WATCHDOG: An expert says it’s not unusual for staffers to be close to subjects being examined.
10:35 PM PST on Sunday, February 27, 2011
By BROOKE WILLIAMS and MATT PEARCE
WASHINGTON – First as ranking minority member and now as chairman of one of the most powerful watchdog committees in Congress, Inland Rep. Darrell Issa has built a team that includes staff members with close connections to industries that could benefit from his investigations.
Issa, R-Vista, took control of the House Committee on Oversight and Government Reform last month, and asked companies, nonprofit organizations and industry associations for guidance on federal regulations. The committee has broad powers to subpoena and investigate government and industry.
His committee staff has issued findings sympathetic to industries bent on softening or eliminating certain regulations. A preliminary report this month, for example, focused largely on Environmental Protection Agency standards and relied heavily on input from industry.
Some on Issa’s team know the territory from the inside.
Several have ties to billionaire brothers David and Charles Koch, who have made much of their fortune in oil and chemical businesses and have a reputation as staunch small-government conservatives. Their influence through campaign contributions, lobbying and nonprofit groups — such as Americans for Prosperity, an activist organization with connections to the tea party movement — is legendary and has become more high profile since the shift in power in the House last November.
One oversight staffer listed as committee counsel is the son of a lobbyist pushing for regulatory changes on behalf of about two dozen big corporations. At least four other staffers once lobbied Congress for companies and industry associations.
Another counsel worked for the Alliance of Automobile Manufacturers, which Issa recently asked for input on government regulations.
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Gary Bass, a regulatory expert who has monitored government transparency and spending for nearly three decades as founder of the nonprofit OMB Watch, said it’s business as usual to see committee staffers, close to subjects in their crosshairs — no matter the political party in charge.
But Bass said it’s concerning that this staff has connections to those very industries Issa asked for input.
“What you’re going to see are regulations that are tilted in favor of those interests,” he said.
Frederick Hill, spokesman for Issa and the oversight committee, declined to answer questions about connections to lobbying and Koch.
“I only have a short comment for you on this subject,” Hill wrote in an e-mail. “The Committee makes all hiring decisions based on the ability of individuals to help the committee do its job.”
Dave Levinthal, spokesman for the Center for Responsive Politics, a nonpartisan nonprofit organization that analyzes campaign finance and lobbying data, called for openness. “If there is even a whiff of conflict of interest, it’s important for them to be transparent and upfront about any interests that the committee or its staffers might have,” he said.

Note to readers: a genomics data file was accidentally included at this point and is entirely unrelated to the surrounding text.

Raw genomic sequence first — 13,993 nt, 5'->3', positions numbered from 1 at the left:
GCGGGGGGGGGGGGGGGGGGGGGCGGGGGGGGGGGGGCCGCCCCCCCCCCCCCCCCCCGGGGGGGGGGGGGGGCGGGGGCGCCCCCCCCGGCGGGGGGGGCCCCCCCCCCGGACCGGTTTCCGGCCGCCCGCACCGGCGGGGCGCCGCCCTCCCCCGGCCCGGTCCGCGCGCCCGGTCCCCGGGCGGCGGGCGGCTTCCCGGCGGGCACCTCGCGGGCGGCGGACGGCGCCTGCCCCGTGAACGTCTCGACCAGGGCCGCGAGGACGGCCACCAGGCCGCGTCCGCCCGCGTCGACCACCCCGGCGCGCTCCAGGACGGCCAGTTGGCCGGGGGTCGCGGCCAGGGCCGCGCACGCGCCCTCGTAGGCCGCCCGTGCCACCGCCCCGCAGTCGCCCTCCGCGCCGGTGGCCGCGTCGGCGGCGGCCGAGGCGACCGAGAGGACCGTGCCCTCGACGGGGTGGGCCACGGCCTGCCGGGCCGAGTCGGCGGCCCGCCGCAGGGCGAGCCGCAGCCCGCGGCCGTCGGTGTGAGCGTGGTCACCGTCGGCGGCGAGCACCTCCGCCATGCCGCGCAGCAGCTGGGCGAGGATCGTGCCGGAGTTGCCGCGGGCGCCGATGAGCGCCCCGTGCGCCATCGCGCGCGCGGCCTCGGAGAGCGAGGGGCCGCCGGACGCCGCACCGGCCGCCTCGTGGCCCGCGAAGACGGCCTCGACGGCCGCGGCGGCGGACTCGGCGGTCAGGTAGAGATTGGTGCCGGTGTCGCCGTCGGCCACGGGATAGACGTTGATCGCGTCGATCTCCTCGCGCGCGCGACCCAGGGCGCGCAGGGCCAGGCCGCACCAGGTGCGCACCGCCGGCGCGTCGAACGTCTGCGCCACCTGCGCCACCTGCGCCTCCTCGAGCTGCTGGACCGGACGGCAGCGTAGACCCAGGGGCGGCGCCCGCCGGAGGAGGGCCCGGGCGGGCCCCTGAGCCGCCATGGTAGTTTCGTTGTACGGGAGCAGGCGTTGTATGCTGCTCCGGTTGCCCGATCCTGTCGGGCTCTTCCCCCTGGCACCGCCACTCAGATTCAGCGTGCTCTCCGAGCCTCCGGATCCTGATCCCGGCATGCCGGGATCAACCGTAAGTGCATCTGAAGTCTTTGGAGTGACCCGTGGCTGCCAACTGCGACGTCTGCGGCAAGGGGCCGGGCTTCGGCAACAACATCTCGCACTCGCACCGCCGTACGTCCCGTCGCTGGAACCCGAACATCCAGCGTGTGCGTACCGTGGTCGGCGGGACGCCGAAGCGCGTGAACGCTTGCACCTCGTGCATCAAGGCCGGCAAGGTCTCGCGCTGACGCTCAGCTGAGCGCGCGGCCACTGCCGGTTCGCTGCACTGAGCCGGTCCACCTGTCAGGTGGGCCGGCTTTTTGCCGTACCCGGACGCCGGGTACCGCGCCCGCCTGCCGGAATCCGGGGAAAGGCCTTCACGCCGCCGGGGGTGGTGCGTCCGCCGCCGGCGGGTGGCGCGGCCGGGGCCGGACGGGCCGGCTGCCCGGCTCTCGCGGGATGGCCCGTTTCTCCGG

During the past five weeks, the Watchdog Institute, an independent nonprofit reporting center based at San Diego State University, examined a list of 66 Republican staff members working for the committee as of January. Their work experience was viewed in light of Issa’s high-profile investigative agenda.
The minority members of the oversight committee, who lack the majority’s subpoena power, have not announced an agenda and largely have reacted to Issa’s actions. The Committee on House Administration released a list of more than 50 minority staffers on Feb. 22. Many are longtime Hill staffers; some are former lobbyists.
The Institute’s examination of the majority list showed many veteran Hill employees who had been with the committee prior to Issa’s leadership. In most cases, the Institute did not identify connections to companies or industries with a stake in oversight investigations.
However, of those hired after Issa took over as ranking Republican at the start of 2009, one person completed a Koch Associate Program with the Charles G. Koch Charitable Foundation and coordinated a regulatory studies program at the Mercatus Center, a think tank co-founded by a Koch Industries executive and heavily funded by Koch’s foundation.
Another, Republican counsel Daniel Epstein was at the Koch foundation and worked “together with Koch Industries Inc.’s assistant general counsel” before joining the committee, according to an interview with The Hill, a Washington, D.C.-based publication.
At least three more oversight staffers have ties to the Mercatus Center, which counts two Koch Industries executives on its board of directors, including Charles Koch.
Catherine Behan, spokeswoman for Mercatus, defended its independence.
“We don’t do directed research,” she said. “No one comes to us and says ‘we want to do a study on X.’ ”
In the past three years, Koch companies reported spending about $40.5 million lobbying on behalf of energy and manufacturing interests. The companies lobbied significantly on Environmental Protection Agency regulations — which oversight committee staffers scrutinized in a recent report and were the focus of many industry responses to Issa’s solicitations for guidance on regulations.
A Koch Industries spokeswoman declined to be interviewed.
Koch Industries does not appear among the more than 150 letters Issa sent on his hunt for onerous government regulations, but it lobbied against some of the same laws many responses objected to.
Koch Industries began contributing to Issa’s campaigns in 2008, and has given him at least $12,500.
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